Monday, April 27, 2009

Definite fast.

Today has been a day of politicians providing us with some badly needed humour. And they are providing lots of it.
First was the Karunanidhi fast - which ended very fast, indeed! Early morning today Karunanidhi decided to use Mahatma Gandhi's favourite weapon - the 'indefinite fast'. The point is, there was hardly anything indefinite about it. As of yesterday the Lankan army had pushed the LTTE (what was remaining of it, that is) to a few square km of area. LTTE then proposed a ceasefire and Sri Lankan authorities promptly rebuffed this suggestion as 'a joke'. It was a joke definitely. I could hear the Sri Lankan army top brass saying, "So you want a ceasefire? Sorry pal, but I am not asking you what you want. You can keep your demands to yourself, because I am coming and getting you. Just you wait!" This was a clear indication that the LTTE game was as good as up. Clearly, there was very little time for Karunanidhi to get some political mileage (and several Tamil votes) out of this battle that was about to end more sooner and later.
So he had to act fast, really fast. Pun intended.
Then there was Ramadoss making the atrocious remark that Prabhakaran was not a terrorist but was actually a freedom fighter and could be compared to Nelson Mandela! By that logic, Jarnail Singh Bhindranwale should also be considered a freedom fighter. Not to speak of Dhanu and Sivarasan. I suppose that Ramadoss believes that all of them were also freedom fighters - if in the process of fighting they blew up innocent people, assasinated a Prime Minister and sparked off a political crisis in anther country, then so be it.
Ramadoss, will you wake up, please? Kindly note that you are backing an outfit that assasinated your PM. I would say you are actually insulting the very constitutional fabric of my country. I hesitate to say 'your country' because you are hardly behaving likewise. The next thing you might go and say is that Prabhakaran is actually a Tamilian reincarnation of the Dalai Lama, but I am afraid people don't take you seriously these days.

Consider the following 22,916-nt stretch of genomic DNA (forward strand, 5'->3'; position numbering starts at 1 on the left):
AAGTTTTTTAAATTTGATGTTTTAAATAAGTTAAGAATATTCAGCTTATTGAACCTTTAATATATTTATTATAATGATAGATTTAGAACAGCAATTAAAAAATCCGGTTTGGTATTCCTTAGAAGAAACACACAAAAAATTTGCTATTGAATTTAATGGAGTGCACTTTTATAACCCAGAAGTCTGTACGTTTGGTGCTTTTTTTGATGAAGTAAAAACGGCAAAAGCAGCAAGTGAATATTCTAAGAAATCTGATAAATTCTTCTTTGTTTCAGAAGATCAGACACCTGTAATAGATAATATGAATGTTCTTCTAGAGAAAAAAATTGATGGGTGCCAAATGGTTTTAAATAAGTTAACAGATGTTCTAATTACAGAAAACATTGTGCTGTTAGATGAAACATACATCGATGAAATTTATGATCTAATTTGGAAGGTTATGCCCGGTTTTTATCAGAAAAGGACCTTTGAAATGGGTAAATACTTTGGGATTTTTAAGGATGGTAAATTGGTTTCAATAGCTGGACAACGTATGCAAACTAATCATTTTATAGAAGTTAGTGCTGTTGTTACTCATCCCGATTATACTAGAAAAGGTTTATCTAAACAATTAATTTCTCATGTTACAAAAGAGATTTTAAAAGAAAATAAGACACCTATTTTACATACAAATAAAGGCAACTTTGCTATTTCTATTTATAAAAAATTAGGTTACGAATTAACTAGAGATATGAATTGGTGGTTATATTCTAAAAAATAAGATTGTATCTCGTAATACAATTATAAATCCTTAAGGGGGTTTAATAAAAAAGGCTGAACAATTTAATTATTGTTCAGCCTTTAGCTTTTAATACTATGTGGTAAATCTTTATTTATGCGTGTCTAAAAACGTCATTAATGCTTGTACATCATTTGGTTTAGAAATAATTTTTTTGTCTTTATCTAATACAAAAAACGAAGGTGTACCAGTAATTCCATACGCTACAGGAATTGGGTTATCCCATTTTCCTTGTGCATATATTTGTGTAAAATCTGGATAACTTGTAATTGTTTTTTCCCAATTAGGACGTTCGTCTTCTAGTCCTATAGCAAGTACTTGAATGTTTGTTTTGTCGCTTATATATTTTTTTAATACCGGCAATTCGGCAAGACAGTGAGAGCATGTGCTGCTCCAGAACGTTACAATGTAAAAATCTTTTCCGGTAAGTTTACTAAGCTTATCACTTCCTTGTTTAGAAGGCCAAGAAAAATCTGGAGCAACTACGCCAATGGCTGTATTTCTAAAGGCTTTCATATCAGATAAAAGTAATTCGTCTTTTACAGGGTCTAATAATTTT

The best part, cherry on the cake really, came later today. Sri Lanka authorities declared that "the conflict had reached its conclusion and that the army would now focus now on rescuing civilian hostages. No heavy arms would be used." Just as you would expect, this was promptly followed by Karunanidhi gratefully accepting the glass of sweet lime juice (or butter milk or kaapi) to end his fast. Pranab Mukherjee and P Chidambaram wasted no time in claiming Indian contribution to this decision. These statements were pathetic attempts at claiming credit for something they had nothing to do with. I saw an interview of a Sri Lankan official - who went by a charmingly musical surname of Hullugale - on TV. It went something like this -

Sir, what has been the Indian contribution to this decision?
....... sorry? I can't hear you?
Sir, what has been the Indian contribution to this decision?
Oh, well. Indian govt has been very cooperative in this case. They have not put any pressure on us.

Mr. Hallugale is a perfect diplomat. What he managed to say without actually saying it was - Hello? What do you think you are talking about?


Vinay said...

ha ha... good post. actually the Sri Lankans never gave a damn about what India said.

Sometime back, a SL leader had mentioned that if the LTTE is destroyed, clowns like Vaiko, who live on LTTE's money will suffer... and still, the Indian government did nothing except calling the SL ambassador and giving him a warning.

But, I liked SL's no nonsense approach. We need someone like Rajpaksha... Agreed, there might be huge civilian casualties, human rights violations, but then it ends the matter once and for all. There's a dialogue in the movie Mee Shivaji Raje Bhosale Boltoy- "Swarajya che toran phul-baazarat vikat milat nahi... tya saathi ladhaava lagta... anek pranannchi ahuti dyavi lagte." Put it in this context, if we want to maintain our sovereignty, we have to fight for it, people will die, but the fight should be to achieve it and not merely try to fend off...

Pushkaraj said...

Thanks Vinay. Yes, we have much to learn from the Sri Lankan government. Over two decades is a long time and they had decided enough is enough. We still suffer from hanging on to ideologies of the past. They may have worked then, that does not mean they will work today. Taliban is having a field day not very far from our borders. If Indian leaders go on a fast condemning them, are they going to even listen, leave alone relent?
I haven't seen Mi Shivajiraje, but yes, the dialogue makes a lot of sense.
We are still caught in the facile ideas of 'ghara gharaat Bhagat Singh janmayla havet. Mhanje shakyato shejarchya gharaat....'